So who leaked that Donald Trump called the former FBI chief a “real nut job” and who leaked that “a White House official had been identified as a “significant person of interest” by the law enforcement investigation”.

It has now been leaked that “Donald Trump’s son-in-law, Jared Kushner, has reportedly been identified as a “person of interest” in the ongoing investigation into possible ties between Russia and Donald Trump’s campaign. (Click here to read more) The leaks just keep on coming.

And who can forget the leaking of the “robust”, “contentious” and “hostile” phone call between President Donald Trump and Prime Minister Malcolm Turnbull.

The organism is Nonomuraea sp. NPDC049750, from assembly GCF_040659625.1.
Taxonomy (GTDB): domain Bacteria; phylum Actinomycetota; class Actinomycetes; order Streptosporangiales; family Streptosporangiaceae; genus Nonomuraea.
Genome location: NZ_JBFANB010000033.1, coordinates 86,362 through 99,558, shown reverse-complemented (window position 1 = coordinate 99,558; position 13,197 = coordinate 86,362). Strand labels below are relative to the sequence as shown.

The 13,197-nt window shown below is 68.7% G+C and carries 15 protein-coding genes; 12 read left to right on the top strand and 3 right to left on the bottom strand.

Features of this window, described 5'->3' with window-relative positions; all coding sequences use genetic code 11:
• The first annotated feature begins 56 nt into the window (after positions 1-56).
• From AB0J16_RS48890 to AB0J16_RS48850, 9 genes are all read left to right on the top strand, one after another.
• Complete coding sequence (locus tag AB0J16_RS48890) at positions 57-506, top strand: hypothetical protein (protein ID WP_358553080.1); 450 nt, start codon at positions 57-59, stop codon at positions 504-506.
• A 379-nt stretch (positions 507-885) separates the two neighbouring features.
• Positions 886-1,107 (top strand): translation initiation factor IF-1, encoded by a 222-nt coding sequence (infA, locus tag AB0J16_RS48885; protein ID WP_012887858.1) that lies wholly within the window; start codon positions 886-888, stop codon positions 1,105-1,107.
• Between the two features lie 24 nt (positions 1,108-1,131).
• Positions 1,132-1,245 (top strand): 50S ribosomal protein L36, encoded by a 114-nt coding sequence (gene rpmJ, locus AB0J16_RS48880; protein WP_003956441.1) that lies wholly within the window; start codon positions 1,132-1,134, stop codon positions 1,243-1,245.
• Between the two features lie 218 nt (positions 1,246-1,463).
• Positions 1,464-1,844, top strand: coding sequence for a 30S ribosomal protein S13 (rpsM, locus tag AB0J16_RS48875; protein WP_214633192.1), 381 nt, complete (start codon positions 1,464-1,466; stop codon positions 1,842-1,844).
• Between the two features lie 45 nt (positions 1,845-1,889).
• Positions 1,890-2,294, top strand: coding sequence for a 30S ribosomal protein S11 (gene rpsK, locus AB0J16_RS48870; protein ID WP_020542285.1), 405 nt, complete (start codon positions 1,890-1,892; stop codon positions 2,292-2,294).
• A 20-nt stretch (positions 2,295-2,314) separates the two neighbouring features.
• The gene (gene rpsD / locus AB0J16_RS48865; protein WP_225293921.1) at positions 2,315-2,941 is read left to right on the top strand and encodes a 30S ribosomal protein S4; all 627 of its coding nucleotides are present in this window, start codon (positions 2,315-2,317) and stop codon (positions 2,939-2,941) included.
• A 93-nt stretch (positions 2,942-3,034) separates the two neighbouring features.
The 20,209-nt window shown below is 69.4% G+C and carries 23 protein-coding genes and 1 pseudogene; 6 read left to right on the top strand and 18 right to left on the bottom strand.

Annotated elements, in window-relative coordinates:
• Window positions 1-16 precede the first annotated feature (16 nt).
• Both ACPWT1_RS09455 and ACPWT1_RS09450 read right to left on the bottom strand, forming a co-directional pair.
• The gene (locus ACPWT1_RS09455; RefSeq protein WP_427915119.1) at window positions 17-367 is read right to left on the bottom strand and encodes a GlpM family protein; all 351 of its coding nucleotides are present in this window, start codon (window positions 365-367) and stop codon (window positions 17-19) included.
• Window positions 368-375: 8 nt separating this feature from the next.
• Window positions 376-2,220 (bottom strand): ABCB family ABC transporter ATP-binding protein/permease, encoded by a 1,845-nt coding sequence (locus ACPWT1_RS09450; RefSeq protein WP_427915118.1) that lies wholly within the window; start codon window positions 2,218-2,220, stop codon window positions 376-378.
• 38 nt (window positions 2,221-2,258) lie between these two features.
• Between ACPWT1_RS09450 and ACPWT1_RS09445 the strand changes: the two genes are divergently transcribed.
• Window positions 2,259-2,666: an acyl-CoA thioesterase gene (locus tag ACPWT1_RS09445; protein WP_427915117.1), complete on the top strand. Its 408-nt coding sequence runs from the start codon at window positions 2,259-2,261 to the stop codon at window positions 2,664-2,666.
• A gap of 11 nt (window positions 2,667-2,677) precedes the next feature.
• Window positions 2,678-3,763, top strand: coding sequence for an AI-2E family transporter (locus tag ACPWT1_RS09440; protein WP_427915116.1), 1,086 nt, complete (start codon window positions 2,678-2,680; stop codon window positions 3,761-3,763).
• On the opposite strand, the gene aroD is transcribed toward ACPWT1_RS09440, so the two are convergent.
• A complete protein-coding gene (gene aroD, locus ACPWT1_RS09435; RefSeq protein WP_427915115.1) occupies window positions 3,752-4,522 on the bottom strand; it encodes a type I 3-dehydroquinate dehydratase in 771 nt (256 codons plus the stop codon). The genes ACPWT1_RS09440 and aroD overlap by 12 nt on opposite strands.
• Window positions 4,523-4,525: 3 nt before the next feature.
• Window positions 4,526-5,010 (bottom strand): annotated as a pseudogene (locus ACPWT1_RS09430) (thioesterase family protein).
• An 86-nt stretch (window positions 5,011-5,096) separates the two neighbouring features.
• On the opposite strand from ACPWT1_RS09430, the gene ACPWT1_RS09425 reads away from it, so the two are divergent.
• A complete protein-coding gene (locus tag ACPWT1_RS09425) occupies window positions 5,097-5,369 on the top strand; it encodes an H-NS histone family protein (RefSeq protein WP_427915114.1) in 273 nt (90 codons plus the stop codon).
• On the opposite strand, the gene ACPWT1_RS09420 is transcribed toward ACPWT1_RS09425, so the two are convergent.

With leaks flying all over the place from the American government any attack on Assange and WikiLeaks will do damage to the credibility of the American government. And with Donald Trump’s government under investigation from numerous government body’s will they have time to worry about WikiLeaks and Assange.

When whistleblowers win we all win

With Julian Assange dodging one bullet it means the focus will now turn who, when and why he was put in that position. The people who are responsible will now need to be held accountable and the spotlight will be put on them. When that happens, it sends a message to all corrupt government officials that if you try to bastardize a whistleblower the tables could be turned and your corrupt conduct could bring you down.